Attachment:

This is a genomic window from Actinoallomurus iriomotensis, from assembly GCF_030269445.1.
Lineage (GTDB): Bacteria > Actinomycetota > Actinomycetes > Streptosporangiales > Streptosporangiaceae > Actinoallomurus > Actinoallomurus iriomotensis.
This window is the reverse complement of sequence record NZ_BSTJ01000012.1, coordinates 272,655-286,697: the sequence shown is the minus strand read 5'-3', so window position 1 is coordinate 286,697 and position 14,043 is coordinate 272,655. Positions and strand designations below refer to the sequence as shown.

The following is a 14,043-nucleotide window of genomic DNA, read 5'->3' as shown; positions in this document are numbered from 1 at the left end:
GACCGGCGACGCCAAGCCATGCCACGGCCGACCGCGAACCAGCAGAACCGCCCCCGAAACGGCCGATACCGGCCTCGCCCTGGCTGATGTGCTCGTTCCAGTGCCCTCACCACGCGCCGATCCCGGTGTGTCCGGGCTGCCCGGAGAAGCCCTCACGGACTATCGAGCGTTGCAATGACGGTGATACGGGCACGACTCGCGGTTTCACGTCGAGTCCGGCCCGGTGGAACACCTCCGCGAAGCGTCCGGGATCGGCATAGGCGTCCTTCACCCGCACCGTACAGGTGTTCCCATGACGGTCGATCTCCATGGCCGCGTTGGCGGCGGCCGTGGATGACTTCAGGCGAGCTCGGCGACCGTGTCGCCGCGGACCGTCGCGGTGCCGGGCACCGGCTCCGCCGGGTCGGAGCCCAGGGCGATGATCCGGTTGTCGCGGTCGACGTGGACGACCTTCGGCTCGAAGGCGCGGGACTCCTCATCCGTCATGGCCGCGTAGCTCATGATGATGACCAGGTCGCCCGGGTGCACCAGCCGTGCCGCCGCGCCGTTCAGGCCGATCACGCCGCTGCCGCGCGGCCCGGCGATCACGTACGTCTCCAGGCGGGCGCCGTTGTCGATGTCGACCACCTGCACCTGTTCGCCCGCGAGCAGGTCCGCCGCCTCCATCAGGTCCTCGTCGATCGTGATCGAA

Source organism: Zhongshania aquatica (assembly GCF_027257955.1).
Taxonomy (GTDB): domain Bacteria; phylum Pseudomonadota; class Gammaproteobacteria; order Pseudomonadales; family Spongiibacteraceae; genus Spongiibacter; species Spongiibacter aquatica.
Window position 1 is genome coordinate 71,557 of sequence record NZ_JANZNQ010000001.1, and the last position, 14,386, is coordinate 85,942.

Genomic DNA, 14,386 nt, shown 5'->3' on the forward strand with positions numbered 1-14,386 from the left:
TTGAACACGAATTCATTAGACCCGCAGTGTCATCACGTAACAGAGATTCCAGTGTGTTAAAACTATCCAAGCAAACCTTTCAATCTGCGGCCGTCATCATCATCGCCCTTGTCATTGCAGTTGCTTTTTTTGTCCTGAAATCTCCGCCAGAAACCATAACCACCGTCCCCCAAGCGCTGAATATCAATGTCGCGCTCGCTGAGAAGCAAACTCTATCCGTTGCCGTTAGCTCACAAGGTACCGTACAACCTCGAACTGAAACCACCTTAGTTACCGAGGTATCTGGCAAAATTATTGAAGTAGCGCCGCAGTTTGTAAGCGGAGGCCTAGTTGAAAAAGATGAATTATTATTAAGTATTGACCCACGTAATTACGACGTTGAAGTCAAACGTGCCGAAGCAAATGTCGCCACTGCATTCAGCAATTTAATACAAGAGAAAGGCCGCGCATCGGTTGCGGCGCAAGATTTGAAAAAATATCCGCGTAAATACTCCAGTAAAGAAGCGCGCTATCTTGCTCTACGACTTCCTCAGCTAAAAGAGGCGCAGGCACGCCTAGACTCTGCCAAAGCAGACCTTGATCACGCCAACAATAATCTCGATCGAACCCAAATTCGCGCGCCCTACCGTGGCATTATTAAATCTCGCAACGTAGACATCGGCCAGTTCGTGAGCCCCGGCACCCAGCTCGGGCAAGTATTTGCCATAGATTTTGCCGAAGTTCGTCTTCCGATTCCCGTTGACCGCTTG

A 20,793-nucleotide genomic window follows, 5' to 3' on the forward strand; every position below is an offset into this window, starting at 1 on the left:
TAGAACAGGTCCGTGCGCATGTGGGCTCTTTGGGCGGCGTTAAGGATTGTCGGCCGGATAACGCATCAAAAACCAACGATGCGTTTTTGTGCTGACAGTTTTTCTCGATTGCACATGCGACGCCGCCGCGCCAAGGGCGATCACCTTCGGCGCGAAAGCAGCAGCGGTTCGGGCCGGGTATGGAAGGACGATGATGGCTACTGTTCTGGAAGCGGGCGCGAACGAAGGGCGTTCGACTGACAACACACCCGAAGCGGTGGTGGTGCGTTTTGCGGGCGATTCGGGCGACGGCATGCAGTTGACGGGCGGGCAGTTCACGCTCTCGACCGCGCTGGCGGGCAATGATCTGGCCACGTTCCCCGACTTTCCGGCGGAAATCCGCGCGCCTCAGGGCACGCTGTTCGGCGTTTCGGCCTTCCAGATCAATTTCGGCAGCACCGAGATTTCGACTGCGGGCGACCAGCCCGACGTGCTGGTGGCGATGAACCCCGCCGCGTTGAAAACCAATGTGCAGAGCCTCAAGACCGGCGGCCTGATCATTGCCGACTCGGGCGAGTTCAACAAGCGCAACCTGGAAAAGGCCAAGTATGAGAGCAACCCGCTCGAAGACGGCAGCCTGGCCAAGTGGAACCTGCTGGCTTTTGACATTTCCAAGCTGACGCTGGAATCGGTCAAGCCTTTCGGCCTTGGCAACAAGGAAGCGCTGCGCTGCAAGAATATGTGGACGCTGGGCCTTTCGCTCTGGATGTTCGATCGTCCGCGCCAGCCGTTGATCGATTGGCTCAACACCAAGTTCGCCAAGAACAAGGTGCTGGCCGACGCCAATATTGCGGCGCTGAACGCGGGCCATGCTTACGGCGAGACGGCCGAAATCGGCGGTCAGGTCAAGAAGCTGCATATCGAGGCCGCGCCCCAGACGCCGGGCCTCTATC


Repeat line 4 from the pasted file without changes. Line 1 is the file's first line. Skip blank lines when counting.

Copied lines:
The following is a 14,043-nucleotide window of genomic DNA, read 5'->3' as shown; positions in this document are numbered from 1 at the left end: